For Lily Rabe, the devil was in the details as she braved the second chapter of FX’s macabre miniseries, American Horror Story: Asylum. As Sister Mary Eunice, she started off as a the dutiful No. 2 to Jessica Lange’s nuthouse overlord, but then something got into the nice nun. (Could it be… Satan?!) Here, Rabe reveals how creator Ryan Murphy afforded her the freedom to raise hell — and in doing so possibly scare up an Emmy nod for Supporting Actress in a TV Movie/Miniseries.
TVLINE | Did you go into Asylum knowing that the possession storyline was on tap?
You sort of get information in stages, and a lot of it is always unknown, of course, because I think as the show is shooting they’re also figuring things out. In the beginning, Ryan wasn’t sure whether it was going to be something she comes back from or not. But I think once it happened, he loved that sort of struggle [for her].
TVLINE | It was almost heartbreaking, because you’re like, “No. Not her. Not the normal one amidst all these crazies.”
When Ryan was first describing her, he said, “Her name is Sister Mary Eunice and she’s the only clean soul that there is in the show” — and I thought that was a beautiful way of describing her. But it made sense, then, that that’s where the devil would jump into. She’s an easy canvas.
TVLINE | Once you knew where things were going, did you revisit any famous possession movies?
I didn’t. It’s funny, because I love researching, but I also am careful because I think that sometimes there are certain things in your brain that, for me anyway, create a kind of clutter. I also felt the way they were writing the possession was so original and specific. It was unlike any other possession that I know about, from either film or television.
TVLINE | There was no gargling voice, no red eyeballs….
When Ryan and I talked about it with the writers and everything, it was felt that this possession that would really look different. It’s almost as if your id or your underbelly or your shadow, your darkness, was coming to the surface… so it’s not like all of a sudden I would speak with a different voice. We decided to have no voice whatsoever except my own.
TVLINE | Can you recall an instance where you elected to dial back or at least reconsidered a performance in a particular scene?
That was quite often, especially once the devil had come into the picture, because it was a constant negotiation. In all of the murder scenes and her most vicious scenes, we were doing very different kind of levels on the dial, to tell the right story.
TVLINE | Ryan affords his actors a great deal of freedom. Is that a boon or in some way a burden?
A boon, because I think that with Ryan, that kind of freedom is the most wonderful freedom you can have. When you’re working with someone who is either a great writer or director or creator, if they have a specific vision and a strong point of view, you can have all the freedom in the world and you’re not going to feel that you’re going to choke on your long leash. There’s ground for you to land on. A burden is when someone is giving you freedom because they don’t know what they want, because they don’t have a clear opinion or they don’t trust their opinion. Then you’re sort of running around.
TVLINE | Is that part of the reason why you, Jessica Lange and a couple of others are part of Horror Story‘s “three timers club”? Because it’s just such a good time for an actor?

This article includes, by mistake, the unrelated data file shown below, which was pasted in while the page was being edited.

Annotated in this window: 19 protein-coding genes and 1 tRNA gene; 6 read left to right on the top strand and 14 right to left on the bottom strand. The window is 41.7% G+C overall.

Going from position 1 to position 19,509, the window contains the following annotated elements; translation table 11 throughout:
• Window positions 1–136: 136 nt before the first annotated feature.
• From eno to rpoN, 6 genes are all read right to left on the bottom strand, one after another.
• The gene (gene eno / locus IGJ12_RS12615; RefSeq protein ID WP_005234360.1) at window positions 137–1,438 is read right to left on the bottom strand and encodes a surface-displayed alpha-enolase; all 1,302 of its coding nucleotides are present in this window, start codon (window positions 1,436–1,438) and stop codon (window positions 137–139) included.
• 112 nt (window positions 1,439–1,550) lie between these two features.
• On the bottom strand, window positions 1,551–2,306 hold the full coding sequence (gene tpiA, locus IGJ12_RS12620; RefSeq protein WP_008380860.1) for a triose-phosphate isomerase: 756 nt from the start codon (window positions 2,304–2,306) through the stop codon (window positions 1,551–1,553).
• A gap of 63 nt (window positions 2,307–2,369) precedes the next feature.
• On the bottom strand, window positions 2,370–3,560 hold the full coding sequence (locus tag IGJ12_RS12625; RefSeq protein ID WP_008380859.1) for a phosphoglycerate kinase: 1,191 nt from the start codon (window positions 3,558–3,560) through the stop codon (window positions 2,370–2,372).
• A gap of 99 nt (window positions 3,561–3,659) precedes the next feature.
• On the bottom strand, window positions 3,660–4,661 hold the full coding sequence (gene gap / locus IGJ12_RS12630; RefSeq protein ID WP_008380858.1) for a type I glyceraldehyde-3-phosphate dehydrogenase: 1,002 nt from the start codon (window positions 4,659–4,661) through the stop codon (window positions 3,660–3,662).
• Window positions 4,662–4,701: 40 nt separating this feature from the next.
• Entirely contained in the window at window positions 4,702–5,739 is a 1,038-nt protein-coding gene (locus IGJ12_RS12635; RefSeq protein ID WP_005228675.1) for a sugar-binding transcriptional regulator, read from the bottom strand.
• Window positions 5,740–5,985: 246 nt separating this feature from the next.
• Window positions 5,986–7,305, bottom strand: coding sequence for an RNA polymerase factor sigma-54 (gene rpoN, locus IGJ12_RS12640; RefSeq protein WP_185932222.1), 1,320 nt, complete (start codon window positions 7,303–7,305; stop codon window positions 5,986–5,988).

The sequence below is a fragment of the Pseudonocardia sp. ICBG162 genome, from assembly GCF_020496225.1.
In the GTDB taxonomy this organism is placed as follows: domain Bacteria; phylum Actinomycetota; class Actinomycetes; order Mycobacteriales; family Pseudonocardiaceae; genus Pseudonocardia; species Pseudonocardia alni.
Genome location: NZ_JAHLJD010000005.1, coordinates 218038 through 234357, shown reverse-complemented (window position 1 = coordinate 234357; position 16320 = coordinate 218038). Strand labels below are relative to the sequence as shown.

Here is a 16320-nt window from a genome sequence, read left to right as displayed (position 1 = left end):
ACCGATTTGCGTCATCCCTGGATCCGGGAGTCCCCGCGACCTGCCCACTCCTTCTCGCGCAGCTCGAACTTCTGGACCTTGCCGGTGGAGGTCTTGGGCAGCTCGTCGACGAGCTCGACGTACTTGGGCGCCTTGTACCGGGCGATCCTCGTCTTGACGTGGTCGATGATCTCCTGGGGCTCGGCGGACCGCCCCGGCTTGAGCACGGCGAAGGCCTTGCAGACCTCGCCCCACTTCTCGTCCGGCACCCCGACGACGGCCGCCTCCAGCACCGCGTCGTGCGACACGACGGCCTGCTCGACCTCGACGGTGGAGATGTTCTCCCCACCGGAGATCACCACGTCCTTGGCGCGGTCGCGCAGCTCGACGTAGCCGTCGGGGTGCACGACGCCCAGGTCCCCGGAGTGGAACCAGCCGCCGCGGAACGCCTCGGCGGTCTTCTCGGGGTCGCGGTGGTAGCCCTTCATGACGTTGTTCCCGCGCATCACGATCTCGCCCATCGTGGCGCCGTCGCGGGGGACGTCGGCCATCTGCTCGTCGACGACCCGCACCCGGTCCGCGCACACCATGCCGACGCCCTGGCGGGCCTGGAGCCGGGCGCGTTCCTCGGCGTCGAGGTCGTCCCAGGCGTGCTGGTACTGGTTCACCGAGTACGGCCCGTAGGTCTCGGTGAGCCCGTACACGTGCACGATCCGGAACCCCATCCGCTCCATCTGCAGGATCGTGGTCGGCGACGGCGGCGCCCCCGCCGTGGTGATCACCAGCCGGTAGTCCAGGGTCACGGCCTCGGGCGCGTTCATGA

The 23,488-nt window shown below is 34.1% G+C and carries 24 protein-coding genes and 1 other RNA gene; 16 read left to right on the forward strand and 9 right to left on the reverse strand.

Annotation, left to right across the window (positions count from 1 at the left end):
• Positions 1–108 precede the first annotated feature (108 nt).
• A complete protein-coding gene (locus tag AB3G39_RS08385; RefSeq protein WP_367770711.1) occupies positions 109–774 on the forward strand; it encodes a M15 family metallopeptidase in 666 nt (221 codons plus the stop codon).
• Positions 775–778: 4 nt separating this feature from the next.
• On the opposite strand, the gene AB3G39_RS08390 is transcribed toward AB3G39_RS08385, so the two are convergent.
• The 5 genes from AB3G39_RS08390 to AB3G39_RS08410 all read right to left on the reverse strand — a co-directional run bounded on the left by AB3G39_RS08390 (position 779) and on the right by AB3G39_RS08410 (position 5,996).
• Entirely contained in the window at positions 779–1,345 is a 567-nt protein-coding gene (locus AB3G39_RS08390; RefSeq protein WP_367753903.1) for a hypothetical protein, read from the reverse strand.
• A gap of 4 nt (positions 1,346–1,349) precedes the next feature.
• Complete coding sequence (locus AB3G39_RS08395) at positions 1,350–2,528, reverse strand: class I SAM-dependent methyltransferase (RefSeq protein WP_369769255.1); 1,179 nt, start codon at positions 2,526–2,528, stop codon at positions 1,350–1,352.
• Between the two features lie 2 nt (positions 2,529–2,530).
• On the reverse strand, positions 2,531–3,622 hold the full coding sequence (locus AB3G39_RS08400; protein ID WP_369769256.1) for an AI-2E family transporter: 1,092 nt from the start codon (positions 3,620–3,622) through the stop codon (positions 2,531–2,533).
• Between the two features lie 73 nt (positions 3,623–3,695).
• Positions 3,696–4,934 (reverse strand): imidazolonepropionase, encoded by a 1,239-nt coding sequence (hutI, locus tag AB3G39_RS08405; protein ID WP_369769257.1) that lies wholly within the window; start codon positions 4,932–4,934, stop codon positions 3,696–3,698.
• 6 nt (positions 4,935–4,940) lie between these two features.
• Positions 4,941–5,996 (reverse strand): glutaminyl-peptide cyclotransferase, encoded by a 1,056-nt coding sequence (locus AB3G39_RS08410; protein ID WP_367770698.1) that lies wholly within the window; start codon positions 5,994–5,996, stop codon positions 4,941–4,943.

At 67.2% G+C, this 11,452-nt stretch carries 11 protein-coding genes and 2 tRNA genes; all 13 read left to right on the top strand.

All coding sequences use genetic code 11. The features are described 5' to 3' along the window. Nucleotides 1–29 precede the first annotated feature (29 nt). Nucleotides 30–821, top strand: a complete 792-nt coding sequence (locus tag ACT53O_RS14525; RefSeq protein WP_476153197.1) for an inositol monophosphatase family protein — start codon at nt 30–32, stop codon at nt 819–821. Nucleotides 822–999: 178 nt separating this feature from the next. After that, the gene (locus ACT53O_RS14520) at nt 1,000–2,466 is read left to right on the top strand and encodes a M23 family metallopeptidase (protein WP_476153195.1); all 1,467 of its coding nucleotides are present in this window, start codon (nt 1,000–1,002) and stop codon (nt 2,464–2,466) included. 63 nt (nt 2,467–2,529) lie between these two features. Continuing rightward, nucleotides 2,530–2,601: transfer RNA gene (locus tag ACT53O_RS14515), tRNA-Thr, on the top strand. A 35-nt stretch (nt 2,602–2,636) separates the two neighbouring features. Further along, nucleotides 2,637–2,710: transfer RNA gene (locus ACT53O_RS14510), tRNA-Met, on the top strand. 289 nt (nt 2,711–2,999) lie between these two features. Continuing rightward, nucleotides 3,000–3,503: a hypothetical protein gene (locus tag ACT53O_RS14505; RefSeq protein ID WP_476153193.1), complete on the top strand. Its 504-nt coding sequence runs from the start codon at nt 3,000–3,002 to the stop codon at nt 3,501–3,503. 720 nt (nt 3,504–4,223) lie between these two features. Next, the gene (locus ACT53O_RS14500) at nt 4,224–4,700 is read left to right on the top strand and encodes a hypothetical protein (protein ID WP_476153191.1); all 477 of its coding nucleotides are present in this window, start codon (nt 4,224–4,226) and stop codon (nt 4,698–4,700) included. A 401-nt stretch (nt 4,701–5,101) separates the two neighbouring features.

I can definitely say that for myself. It really does have to do with Ryan. There are very few people I would come back for, knowing nothing. That kind of trust, it’s really a rare thing. I’m a big believer in repeats when something works, when you love working with someone.
TVLINE | I have to imagine there was an immense level of trust among the actors, too, whether you’re rubbing up against the estimable James Cromwell or getting caned by Jessica Lange.
There was. James and I had such a big story to tell together — it was kind of a love story! — that we developed a great deal of trust. We’re both big theater nerds, so in the beginning we bonded talking about Shakespeare or whatever….
TVLINE | Would there be times where you would tell each other, “No, you can go a little further in that scene.”
Absolutely. Not in a way of directing another person, but definitely in letting the other person know that they don’t have to worry about taking care of you. That was something that for me, playing someone who eventually had to do things that were so brutal to others, was hard. That was such a new challenge, and I really couldn’t do my job if I was worried about the other actor. In some of those scenes, I couldn’t even have compassion for my fellow actor or sort of even an awareness of them. But when you have a trust, it’s much easier with people like James and Jessica as opposed to when I would be brutally murdering a guest star we just met five minutes before.
TVLINE | What was one of your most favorite scenes from Asylum?
I loved working with the little girl Jenny, that whole storyline. It was so beautifully written, when we’re in the kitchen and I’m giving her this wonderful advice on how to follow your heart and to be an original and to not conform. It’s the advice that you absolutely should be giving to a young girl. The problem with it is that what I’m really talking about is to follow her instincts to murder people.
TVLINE | What has it meant to the cast as you saw Horror Story, both seasons, get awards recognition — despite being a little dicey?
Well, I just feel so grateful for the fans and the critics and everyone for watching it, because I think there’s a loyalty there. I also feel a lot of gratitude that, in the same way that we’re all willing to “go there”, people are willing to sit in their living room on a Wednesday night and “go there” as well.
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